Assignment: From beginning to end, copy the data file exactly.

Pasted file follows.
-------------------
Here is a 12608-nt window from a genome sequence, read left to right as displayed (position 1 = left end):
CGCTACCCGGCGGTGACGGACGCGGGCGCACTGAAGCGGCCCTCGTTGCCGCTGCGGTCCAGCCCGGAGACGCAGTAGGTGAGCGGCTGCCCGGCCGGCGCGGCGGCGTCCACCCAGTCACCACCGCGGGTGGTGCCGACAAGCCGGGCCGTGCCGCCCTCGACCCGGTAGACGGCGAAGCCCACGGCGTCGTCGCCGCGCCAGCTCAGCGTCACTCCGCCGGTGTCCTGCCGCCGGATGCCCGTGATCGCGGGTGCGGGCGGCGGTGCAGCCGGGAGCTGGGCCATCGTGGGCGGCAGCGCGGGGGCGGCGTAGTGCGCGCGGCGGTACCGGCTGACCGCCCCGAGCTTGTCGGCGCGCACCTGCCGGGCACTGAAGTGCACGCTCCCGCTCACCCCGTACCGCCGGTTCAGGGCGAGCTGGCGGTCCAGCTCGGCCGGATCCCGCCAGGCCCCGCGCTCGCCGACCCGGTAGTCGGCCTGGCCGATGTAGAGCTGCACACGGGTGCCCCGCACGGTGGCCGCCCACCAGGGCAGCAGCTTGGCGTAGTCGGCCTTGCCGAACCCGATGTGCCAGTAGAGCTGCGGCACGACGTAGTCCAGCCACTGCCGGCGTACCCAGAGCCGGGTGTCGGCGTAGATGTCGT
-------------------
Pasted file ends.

Here is a 12608-nt window from a genome sequence, read left to right as displayed (position 1 = left end):
CGCTACCCGGCGGTGACGGACGCGGGCGCACTGAAGCGGCCCTCGTTGCCGCTGCGGTCCAGCCCGGAGACGCAGTAGGTGAGCGGCTGCCCGGCCGGCGCGGCGGCGTCCACCCAGTCACCACCGCGGGTGGTGCCGACAAGCCGGGCCGTGCCGCCCTCGACCCGGTAGACGGCGAAGCCCACGGCGTCGTCGCCGCGCCAGCTCAGCGTCACTCCGCCGGTGTCCTGCCGCCGGATGCCCGTGATCGCGGGTGCGGGCGGCGGTGCAGCCGGGAGCTGGGCCATCGTGGGCGGCAGCGCGGGGGCGGCGTAGTGCGCGCGGCGGTACCGGCTGACCGCCCCGAGCTTGTCGGCGCGCACCTGCCGGGCACTGAAGTGCACGCTCCCGCTCACCCCGTACCGCCGGTTCAGGGCGAGCTGGCGGTCCAGCTCGGCCGGATCCCGCCAGGCCCCGCGCTCGCCGACCCGGTAGTCGGCCTGGCCGATGTAGAGCTGCACACGGGTGCCCCGCACGGTGGCCGCCCACCAGGGCAGCAGCTTGGCGTAGTCGGCCTTGCCGAACCCGATGTGCCAGTAGAGCTGCGGCACGACGTAGTCCAGCCACTGCCGGCGTACCCAGAGCCGGGTGTCGGCGTAGATGTCGT